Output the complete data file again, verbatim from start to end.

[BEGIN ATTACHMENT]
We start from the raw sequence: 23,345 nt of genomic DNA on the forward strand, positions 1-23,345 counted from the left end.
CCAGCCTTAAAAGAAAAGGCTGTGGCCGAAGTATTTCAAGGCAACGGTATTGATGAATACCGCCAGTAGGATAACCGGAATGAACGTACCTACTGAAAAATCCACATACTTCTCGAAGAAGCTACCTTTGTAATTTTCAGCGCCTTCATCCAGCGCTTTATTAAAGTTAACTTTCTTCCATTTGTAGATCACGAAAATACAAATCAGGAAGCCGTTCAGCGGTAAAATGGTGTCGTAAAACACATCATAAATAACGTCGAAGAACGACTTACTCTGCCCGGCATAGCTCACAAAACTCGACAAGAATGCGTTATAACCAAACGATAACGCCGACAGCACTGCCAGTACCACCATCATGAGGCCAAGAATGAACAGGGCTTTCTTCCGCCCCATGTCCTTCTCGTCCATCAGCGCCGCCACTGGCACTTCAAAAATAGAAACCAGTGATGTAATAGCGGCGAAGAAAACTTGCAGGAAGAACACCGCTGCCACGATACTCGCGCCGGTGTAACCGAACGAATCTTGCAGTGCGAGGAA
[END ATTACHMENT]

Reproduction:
We start from the raw sequence: 23,345 nt of genomic DNA on the forward strand, positions 1-23,345 counted from the left end.
CCAGCCTTAAAAGAAAAGGCTGTGGCCGAAGTATTTCAAGGCAACGGTATTGATGAATACCGCCAGTAGGATAACCGGAATGAACGTACCTACTGAAAAATCCACATACTTCTCGAAGAAGCTACCTTTGTAATTTTCAGCGCCTTCATCCAGCGCTTTATTAAAGTTAACTTTCTTCCATTTGTAGATCACGAAAATACAAATCAGGAAGCCGTTCAGCGGTAAAATGGTGTCGTAAAACACATCATAAATAACGTCGAAGAACGACTTACTCTGCCCGGCATAGCTCACAAAACTCGACAAGAATGCGTTATAACCAAACGATAACGCCGACAGCACTGCCAGTACCACCATCATGAGGCCAAGAATGAACAGGGCTTTCTTCCGCCCCATGTCCTTCTCGTCCATCAGCGCCGCCACTGGCACTTCAAAAATAGAAACCAGTGATGTAATAGCGGCGAAGAAAACTTGCAGGAAGAACACCGCTGCCACGATACTCGCGCCGGTGTAACCGAACGAATCTTGCAGTGCGAGGAA